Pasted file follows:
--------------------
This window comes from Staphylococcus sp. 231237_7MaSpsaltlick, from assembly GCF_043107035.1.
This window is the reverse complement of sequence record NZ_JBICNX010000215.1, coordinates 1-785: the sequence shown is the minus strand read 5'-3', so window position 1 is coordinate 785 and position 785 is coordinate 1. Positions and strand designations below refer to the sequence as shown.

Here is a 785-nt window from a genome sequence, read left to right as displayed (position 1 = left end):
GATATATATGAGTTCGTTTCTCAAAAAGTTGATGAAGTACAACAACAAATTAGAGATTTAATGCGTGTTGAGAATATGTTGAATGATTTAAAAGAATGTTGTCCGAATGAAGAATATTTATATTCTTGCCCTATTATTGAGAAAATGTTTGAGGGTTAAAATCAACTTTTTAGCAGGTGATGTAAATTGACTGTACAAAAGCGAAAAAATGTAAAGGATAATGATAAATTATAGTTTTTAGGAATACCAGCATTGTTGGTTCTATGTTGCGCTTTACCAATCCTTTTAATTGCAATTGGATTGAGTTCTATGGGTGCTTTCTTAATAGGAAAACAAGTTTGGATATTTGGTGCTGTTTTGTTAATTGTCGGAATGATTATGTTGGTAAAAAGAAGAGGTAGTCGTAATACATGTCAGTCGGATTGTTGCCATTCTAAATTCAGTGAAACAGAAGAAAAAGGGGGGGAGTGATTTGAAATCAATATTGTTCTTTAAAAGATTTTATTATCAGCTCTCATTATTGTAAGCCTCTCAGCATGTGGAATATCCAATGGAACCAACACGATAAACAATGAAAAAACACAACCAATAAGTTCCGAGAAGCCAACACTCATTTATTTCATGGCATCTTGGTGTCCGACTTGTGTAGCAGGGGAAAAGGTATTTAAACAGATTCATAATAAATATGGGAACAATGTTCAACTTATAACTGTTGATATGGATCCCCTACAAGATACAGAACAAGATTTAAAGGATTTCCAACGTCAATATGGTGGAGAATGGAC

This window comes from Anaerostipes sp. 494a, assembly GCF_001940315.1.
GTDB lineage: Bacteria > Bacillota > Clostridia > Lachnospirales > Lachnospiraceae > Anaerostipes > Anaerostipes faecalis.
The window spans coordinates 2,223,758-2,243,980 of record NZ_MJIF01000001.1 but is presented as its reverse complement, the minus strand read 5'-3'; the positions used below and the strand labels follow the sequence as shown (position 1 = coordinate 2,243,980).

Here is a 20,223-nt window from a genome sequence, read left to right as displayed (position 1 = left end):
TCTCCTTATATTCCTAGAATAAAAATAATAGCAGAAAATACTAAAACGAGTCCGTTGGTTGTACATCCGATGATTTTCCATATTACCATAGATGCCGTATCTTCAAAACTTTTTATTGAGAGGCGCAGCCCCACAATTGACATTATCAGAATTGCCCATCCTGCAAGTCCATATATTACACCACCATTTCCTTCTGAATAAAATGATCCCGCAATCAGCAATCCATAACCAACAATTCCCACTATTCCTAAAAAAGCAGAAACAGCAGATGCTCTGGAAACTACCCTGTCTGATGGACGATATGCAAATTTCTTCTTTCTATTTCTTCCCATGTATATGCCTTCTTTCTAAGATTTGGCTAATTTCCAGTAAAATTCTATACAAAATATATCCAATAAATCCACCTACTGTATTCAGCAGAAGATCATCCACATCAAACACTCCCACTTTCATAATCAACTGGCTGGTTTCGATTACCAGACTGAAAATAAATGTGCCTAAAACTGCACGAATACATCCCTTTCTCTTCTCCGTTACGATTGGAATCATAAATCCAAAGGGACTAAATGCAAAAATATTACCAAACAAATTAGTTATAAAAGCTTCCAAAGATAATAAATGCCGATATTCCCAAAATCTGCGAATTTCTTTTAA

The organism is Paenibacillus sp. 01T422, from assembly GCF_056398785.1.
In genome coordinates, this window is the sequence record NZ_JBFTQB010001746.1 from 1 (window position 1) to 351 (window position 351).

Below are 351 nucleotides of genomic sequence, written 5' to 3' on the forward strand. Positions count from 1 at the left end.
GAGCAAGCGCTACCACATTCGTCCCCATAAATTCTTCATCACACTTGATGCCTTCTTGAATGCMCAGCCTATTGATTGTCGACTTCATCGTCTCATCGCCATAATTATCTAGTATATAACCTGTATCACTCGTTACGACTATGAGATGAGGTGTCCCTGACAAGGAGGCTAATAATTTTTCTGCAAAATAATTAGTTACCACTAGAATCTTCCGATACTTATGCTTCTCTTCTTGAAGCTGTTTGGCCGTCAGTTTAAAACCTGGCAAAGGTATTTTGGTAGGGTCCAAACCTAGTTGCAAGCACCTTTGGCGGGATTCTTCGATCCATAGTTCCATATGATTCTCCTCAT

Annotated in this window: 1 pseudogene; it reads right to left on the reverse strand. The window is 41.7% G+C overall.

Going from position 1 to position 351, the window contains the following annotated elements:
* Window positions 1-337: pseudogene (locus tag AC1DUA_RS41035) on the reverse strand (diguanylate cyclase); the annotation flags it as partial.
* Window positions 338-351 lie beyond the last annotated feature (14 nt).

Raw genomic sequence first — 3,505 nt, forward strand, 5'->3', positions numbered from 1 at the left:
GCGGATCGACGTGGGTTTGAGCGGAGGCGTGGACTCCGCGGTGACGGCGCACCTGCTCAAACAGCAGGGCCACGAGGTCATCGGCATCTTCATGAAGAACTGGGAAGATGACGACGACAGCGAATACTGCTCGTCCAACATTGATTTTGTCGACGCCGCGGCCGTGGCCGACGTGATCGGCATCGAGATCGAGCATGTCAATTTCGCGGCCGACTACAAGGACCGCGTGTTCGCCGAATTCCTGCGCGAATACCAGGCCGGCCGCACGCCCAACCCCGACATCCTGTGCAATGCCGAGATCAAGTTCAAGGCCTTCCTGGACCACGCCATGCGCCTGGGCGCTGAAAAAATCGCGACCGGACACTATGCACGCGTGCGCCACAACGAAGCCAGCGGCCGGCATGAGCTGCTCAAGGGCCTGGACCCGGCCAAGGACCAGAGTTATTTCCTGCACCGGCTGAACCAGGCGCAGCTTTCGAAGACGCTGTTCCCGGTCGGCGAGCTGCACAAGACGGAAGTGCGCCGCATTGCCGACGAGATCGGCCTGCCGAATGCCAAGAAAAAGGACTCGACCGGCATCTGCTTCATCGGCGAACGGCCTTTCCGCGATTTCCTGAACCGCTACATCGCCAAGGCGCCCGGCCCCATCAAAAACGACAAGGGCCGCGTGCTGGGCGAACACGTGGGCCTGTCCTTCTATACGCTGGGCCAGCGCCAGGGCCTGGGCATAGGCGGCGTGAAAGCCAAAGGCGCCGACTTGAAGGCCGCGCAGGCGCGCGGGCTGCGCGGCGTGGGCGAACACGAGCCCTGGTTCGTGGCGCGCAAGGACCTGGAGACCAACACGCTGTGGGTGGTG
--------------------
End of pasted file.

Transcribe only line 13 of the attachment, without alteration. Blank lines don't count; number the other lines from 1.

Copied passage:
GAGCAAGCGCTACCACATTCGTCCCCATAAATTCTTCATCACACTTGATGCCTTCTTGAATGCMCAGCCTATTGATTGTCGACTTCATCGTCTCATCGCCATAATTATCTAGTATATAACCTGTATCACTCGTTACGACTATGAGATGAGGTGTCCCTGACAAGGAGGCTAATAATTTTTCTGCAAAATAATTAGTTACCACTAGAATCTTCCGATACTTATGCTTCTCTTCTTGAAGCTGTTTGGCCGTCAGTTTAAAACCTGGCAAAGGTATTTTGGTAGGGTCCAAACCTAGTTGCAAGCACCTTTGGCGGGATTCTTCGATCCATAGTTCCATATGATTCTCCTCAT